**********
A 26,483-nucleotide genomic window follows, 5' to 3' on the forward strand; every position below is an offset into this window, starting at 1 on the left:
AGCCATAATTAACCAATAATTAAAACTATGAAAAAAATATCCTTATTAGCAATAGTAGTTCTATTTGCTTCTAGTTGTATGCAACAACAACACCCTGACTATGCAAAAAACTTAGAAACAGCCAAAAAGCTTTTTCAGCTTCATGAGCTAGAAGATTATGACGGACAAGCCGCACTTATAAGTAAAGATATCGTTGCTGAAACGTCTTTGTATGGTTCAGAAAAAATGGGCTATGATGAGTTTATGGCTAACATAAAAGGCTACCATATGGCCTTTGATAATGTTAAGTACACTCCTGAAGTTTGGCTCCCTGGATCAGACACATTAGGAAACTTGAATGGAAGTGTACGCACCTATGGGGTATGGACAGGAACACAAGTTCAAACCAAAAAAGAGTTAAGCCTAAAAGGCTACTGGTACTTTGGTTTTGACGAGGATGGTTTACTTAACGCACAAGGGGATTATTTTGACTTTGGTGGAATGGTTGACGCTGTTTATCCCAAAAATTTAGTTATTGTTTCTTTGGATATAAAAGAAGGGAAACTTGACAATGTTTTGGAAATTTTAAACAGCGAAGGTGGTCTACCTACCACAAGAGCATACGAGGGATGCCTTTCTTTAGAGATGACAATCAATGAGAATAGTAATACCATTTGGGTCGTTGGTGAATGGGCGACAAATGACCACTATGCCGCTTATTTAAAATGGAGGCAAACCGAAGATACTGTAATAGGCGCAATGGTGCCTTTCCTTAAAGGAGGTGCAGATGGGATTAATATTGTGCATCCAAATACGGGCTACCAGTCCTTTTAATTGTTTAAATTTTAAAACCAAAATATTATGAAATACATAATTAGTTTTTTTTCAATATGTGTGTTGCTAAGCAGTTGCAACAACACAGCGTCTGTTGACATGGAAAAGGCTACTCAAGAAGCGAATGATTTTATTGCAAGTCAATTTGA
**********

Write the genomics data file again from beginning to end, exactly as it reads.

A 26,483-nucleotide genomic window follows, 5' to 3' on the forward strand; every position below is an offset into this window, starting at 1 on the left:
AGCCATAATTAACCAATAATTAAAACTATGAAAAAAATATCCTTATTAGCAATAGTAGTTCTATTTGCTTCTAGTTGTATGCAACAACAACACCCTGACTATGCAAAAAACTTAGAAACAGCCAAAAAGCTTTTTCAGCTTCATGAGCTAGAAGATTATGACGGACAAGCCGCACTTATAAGTAAAGATATCGTTGCTGAAACGTCTTTGTATGGTTCAGAAAAAATGGGCTATGATGAGTTTATGGCTAACATAAAAGGCTACCATATGGCCTTTGATAATGTTAAGTACACTCCTGAAGTTTGGCTCCCTGGATCAGACACATTAGGAAACTTGAATGGAAGTGTACGCACCTATGGGGTATGGACAGGAACACAAGTTCAAACCAAAAAAGAGTTAAGCCTAAAAGGCTACTGGTACTTTGGTTTTGACGAGGATGGTTTACTTAACGCACAAGGGGATTATTTTGACTTTGGTGGAATGGTTGACGCTGTTTATCCCAAAAATTTAGTTATTGTTTCTTTGGATATAAAAGAAGGGAAACTTGACAATGTTTTGGAAATTTTAAACAGCGAAGGTGGTCTACCTACCACAAGAGCATACGAGGGATGCCTTTCTTTAGAGATGACAATCAATGAGAATAGTAATACCATTTGGGTCGTTGGTGAATGGGCGACAAATGACCACTATGCCGCTTATTTAAAATGGAGGCAAACCGAAGATACTGTAATAGGCGCAATGGTGCCTTTCCTTAAAGGAGGTGCAGATGGGATTAATATTGTGCATCCAAATACGGGCTACCAGTCCTTTTAATTGTTTAAATTTTAAAACCAAAATATTATGAAATACATAATTAGTTTTTTTTCAATATGTGTGTTGCTAAGCAGTTGCAACAACACAGCGTCTGTTGACATGGAAAAGGCTACTCAAGAAGCGAATGATTTTATTGCAAGTCAATTTGA